If you’re writing your own vows, you’ve chosen an incredible and meaningful way to personalize your wedding ceremony. It’s a chance to tell your story, give guests a peek into what makes your relationship tick, and to share meaningful, sweet words with the person you love. It can also be a pretty challenging task because it’s so intimate—you’re really baring your heart to your fiancé, and you’re doing so in front of your family and friends.
There’s no one template for non-traditional wedding vows, but there are a few pointers that’ll help you craft them. Whether you’re searching for phrasing inspiration, looking for formatting examples, or have specific questions (“How long should wedding vows be?”), we’ve got you covered. Your wedding vow structure is entirely up to you—that’s the beauty of a personalized exchange. Still, most couples appreciate some guidance, which you can find ahead.
Before you take the plunge, remember this: Wedding vows are important because they’re a concrete symbol of your union and commitment. The promises you make to one another on your big day will set the tone for your entire marriage.
Don’t Wait Until the Last Minute
Plan to have your vows written at least three weeks before your wedding. This will give you time to write without the added pressure of the approaching day and also give you time to practice reciting your vows in front of the mirror. Trust us: You’ll be thankful for the rehearsal when those wedding day jitters kick in!
When you’re ready, schedule some alone time to work on your vows independently. Even if you’re planning on having your a coordinated exchange, you don’t want to influence each other’s words just yet. We recommend starting about one month before the big day. By then, all your planning and decision-making will be nearly finished, and you can focus your mind and heart squarely on the day’s emotion.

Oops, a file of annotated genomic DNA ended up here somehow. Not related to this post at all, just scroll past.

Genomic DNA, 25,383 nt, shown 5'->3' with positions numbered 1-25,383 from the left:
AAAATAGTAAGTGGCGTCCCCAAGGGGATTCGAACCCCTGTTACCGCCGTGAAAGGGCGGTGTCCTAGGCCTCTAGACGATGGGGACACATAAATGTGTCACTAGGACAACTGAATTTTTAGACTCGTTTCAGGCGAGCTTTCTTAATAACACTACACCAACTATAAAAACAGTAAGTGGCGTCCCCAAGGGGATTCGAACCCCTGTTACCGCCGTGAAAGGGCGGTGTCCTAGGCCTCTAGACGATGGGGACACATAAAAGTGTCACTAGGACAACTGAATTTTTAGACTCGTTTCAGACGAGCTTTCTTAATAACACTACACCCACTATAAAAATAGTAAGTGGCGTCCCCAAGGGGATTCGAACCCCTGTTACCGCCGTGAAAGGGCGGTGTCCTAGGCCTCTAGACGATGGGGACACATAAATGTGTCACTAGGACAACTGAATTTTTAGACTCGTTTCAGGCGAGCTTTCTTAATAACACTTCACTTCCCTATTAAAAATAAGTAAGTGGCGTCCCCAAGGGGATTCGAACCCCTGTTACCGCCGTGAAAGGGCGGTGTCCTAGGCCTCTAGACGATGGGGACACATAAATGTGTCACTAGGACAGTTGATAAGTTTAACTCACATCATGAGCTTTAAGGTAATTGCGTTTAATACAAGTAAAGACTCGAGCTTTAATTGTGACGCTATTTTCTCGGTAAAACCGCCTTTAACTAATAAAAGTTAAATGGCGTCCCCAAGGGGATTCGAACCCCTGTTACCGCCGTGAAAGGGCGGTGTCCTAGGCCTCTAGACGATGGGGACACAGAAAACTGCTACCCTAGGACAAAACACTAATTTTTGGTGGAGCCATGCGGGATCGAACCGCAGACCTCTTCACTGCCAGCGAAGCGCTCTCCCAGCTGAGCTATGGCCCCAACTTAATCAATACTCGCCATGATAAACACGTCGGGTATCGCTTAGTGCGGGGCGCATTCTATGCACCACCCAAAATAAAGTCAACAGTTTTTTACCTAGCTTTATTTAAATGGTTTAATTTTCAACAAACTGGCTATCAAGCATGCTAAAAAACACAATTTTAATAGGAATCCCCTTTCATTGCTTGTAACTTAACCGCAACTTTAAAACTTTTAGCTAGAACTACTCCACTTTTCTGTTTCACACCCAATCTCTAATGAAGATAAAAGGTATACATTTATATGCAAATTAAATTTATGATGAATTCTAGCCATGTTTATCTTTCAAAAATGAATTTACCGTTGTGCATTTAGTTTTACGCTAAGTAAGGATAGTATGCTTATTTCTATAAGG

Ask Yourself Questions
You have to stay true to yourself and your loved one. Ask yourself questions like “Why have I chosen this person to be my partner? What do I love most about him or her?” Take time to really think about the answers, and translate them into a vow. Open your heart and write your feelings on the paper, we promise you, it’s the easiest way!
Look for inspiration
Once you’ve gathered your own thoughts, feel free to start looking for external inspiration. Some brides and grooms consult movies, books, or other couple’s vows. Go ahead and borrow a favorite quote if you’d like. You can also mix traditional wording with personalized phrasing.
Who says you have to stick to prose? Go ahead and draft a poem, a song, or a list of why you love your future spouse. That being said, you can also pull from the past, or simply rehearse an updated version of tradition. For example, you might want to replace “till death do us part” with “as long as we both shall live.”
Stay True to Yourself
Don’t feel the pressure to write something that sounds formal. Speak from your heart and describe your emotions. Then edit the text so that it stands the test of time—consider whether you will feel moved by these words when you look back on them later. If comedy isn’t your thing, then don’t try to be funny. Your vows are about you, so don’t force anything unnatural. Does that mean saying something sappy, instead? Go right ahead.
Consult Each Other
Eventually, make a date to sit down together to share your thoughts. If you want your specific words to be a surprise, at the very least, ensure you both agree on each other’s length or format. We also advise getting permission before sharing something especially intimate about your partner or relationship.
You may also decide to have multiple versions—one for your public ceremony, and one to share privately. Discuss this option, too.
You’ve worked too hard not to have a copy forever. We like keepsake vow booklets for this purpose. Alternatively or additionally, honor them in other ways, like as décor at your reception.